Realizing the Return on Investment from Biomedical Research
by Cecilia Arradaza, Communications Director, FasterCures
Speakers at a congressional briefing on March 24 said that in order to realize the full return on investment from biomedical research, the U.S. Food and Drug Administration (FDA) needs to be in a position to take the baton of innovation from the research community and turn it into medical products that are safe, effective, and accessible for patients who need it most. The briefing, Science and Progress at the FDA, was convened by Friends of Cancer Research and FasterCures/The Center for Accelerating Medical Solutions.
In her opening remarks, Rep. Rosa L. DeLauro (D-CT) said that the FDA must work in new ways to enhance science at the agency, recruit more top minds to formulate regulatory regimens to promote safety without stifling innovation, and adopt a multidisciplinary approach. She noted that for FDA to be the thriving center of scientific knowledge, it requires more than resources alone, its culture must change from within.
Regulatory Science Requires Resources and Collaboration
Jesse L. Goodman, MD, MPH, Chief Scientist and Deputy Commissioner for Science and Public Health (Acting) at FDA defined the premise of the FDA’s focus on regulatory science. He said that the science done by academia – often supported by NIH – gives us tremendous insight into basic mechanisms of disease while the work done by the biopharmaceutical industry focuses on getting products on the market. Regulatory science is applied science that aims to develop, assess and provide new, validated tools and approaches to better evaluate the utility of new medical products.
“At our very best, FDA can join with partners to develop tools that make the evaluation process sounder,” Goodman said. “The model of going it alone doesn’t work. The world of science and amount of information out there is just too huge. What we need to do is collaborate and engage with the scientific community.”
Echoing DeLauro’s point, he said that some of it is about resources, but some of it is about doing things in a more innovative way. He noted the need to reduce risk while maintaining patient benefit.
“Along with medical and scientific risks, we need to consider financial risk as well,” said Max Wallace, CEO of Accelerated Brain Cancer Cure. Wallace, who has also founded a number of biotechnology companies, said that capital is the rocket fuel that propels the process from discovery to product.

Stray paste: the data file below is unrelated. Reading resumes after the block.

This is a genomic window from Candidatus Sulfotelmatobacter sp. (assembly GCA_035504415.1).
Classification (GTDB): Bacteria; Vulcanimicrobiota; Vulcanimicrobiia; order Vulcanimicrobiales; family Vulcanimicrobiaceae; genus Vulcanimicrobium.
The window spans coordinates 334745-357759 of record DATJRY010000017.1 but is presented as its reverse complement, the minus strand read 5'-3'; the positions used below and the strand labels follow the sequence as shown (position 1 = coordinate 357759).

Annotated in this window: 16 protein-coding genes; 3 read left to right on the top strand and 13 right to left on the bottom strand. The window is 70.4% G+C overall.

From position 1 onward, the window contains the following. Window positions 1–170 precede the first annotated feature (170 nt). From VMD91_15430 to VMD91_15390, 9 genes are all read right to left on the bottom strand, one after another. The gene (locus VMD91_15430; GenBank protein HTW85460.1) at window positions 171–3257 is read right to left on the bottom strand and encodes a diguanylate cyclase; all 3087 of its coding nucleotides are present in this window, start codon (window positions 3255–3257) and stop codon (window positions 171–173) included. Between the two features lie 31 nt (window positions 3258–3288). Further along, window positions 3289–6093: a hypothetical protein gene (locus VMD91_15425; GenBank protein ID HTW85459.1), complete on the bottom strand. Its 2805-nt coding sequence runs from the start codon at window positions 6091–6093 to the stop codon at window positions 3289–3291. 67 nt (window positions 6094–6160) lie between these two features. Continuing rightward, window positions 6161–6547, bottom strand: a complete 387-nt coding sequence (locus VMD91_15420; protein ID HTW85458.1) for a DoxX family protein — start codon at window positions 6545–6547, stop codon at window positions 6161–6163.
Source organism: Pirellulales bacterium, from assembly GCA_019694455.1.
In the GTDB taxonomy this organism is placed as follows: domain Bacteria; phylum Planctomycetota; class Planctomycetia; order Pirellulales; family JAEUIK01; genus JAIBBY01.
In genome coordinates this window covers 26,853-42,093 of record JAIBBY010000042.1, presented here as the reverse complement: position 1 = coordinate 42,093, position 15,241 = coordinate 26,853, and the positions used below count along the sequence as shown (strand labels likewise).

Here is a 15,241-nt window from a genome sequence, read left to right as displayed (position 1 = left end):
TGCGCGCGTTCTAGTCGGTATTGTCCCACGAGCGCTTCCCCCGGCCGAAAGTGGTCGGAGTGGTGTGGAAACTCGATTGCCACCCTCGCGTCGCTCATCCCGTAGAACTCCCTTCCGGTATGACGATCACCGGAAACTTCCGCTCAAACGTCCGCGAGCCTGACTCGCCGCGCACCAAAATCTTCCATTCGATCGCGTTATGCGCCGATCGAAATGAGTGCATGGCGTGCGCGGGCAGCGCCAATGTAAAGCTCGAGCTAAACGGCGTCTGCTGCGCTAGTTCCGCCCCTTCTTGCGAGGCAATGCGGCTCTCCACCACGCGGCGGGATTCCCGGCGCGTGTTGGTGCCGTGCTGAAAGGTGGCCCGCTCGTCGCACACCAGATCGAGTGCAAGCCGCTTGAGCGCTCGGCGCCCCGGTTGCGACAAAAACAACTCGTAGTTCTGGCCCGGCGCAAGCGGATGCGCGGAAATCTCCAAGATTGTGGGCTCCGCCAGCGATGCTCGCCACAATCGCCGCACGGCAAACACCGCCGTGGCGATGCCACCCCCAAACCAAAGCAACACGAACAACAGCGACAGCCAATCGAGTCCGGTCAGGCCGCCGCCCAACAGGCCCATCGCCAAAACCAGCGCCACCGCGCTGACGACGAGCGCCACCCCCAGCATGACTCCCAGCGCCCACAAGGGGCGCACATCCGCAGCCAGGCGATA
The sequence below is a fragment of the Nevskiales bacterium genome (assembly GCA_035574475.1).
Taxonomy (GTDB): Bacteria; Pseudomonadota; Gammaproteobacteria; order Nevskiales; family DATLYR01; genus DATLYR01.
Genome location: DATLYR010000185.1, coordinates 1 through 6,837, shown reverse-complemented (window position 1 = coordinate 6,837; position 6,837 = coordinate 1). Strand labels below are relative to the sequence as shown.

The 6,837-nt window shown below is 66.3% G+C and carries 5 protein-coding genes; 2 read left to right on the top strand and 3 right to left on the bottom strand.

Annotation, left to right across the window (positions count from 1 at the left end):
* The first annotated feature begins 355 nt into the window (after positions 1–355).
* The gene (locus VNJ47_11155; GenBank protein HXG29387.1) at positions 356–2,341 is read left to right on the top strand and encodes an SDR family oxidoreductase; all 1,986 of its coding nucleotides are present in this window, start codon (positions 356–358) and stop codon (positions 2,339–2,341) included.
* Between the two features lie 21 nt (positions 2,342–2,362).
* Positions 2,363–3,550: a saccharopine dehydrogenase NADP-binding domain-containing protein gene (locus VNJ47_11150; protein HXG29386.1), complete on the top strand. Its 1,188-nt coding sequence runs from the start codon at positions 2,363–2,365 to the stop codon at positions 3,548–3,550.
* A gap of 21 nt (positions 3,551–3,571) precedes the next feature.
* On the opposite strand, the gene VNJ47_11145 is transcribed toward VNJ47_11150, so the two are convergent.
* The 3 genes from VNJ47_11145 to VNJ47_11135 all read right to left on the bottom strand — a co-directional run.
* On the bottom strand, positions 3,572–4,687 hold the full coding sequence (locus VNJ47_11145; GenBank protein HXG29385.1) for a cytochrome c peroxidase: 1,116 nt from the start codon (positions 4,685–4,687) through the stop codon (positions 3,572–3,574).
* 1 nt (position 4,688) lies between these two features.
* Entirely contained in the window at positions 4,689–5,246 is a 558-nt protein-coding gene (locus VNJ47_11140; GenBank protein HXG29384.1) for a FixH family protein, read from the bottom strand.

“Capital is rocket fuel without soul – it hates risk. If risk is doubled by time delays or failure to understand science or opaque non-collaborative environment, the capital will seek its level in other places,” he noted.
Regulatory Science to Benefit Patients
“So, how do these discussions about regulatory science translate into patient benefit?” asked briefing moderator Margaret Anderson, Executive Director of FasterCures.
John Marshall, M.D., Clinical Director of Oncology for Georgetown University Hospital and principal investigator of over 150 clinical trials provided real-world context. He said that the FDA sets the goal, the rules, the parameters that we are to aim for in clinical research: safety and efficacy.
Marshall said that by having the scientific capacity to determine the best models to measure safety and work and collaborate with researchers to design appropriate trials, the FDA can make the process more effective, and efficient. He noted that having the ability to tailor trials to a subset of patients that are known to respond to specific medical products paves the way to a better development system and realizes the promise of personalized medicine.
Ellen Sigal, Chair and Founder of Friends of Cancer Research said that patients have different risks and profiles. But consistent with all patients is the need for more information. Sigal said that “we can evaluate risk with the right data. We want to be able to make choices based on the data.”
Marshall later noted the importance of “building a system that allows buy-in from the patients.”
Regulatory science is the backbone that supports all other FDA activities. Improvements in regulatory science will support better assessment of drug and device safety, and create efficiencies in the development process.
But, how do we make change happen? Goodman likened making the appropriate changes at FDA to building an airplane while it is flying. He noted that the FDA could be in a position to catalyze change.
Collaborative science is critical to make this happen. Efforts like the Critical Path Initiative and Reagan-Udall Foundation can help by bringing together large numbers of stakeholders to solve problems.
But the FDA needs resources to be able to engage early in the process and enable staff to make regulatory be a part of what they do. He said that the FDA is “very stressed and limited to even engage at the baseline level.”
According to Wallace, “those who are developing ideas are on the bleeding-edge of new technologies and they need dance partners at the FDA.” The agency should ramp up to attract the best scientific talent – that’s where change starts.
Goodman cautioned that it will take five to 10 years to build this new mindset at the FDA. He said that “in the long run, it’s a transformation of culture from just trying to keep up to one that’s a true outstanding scientific partner.”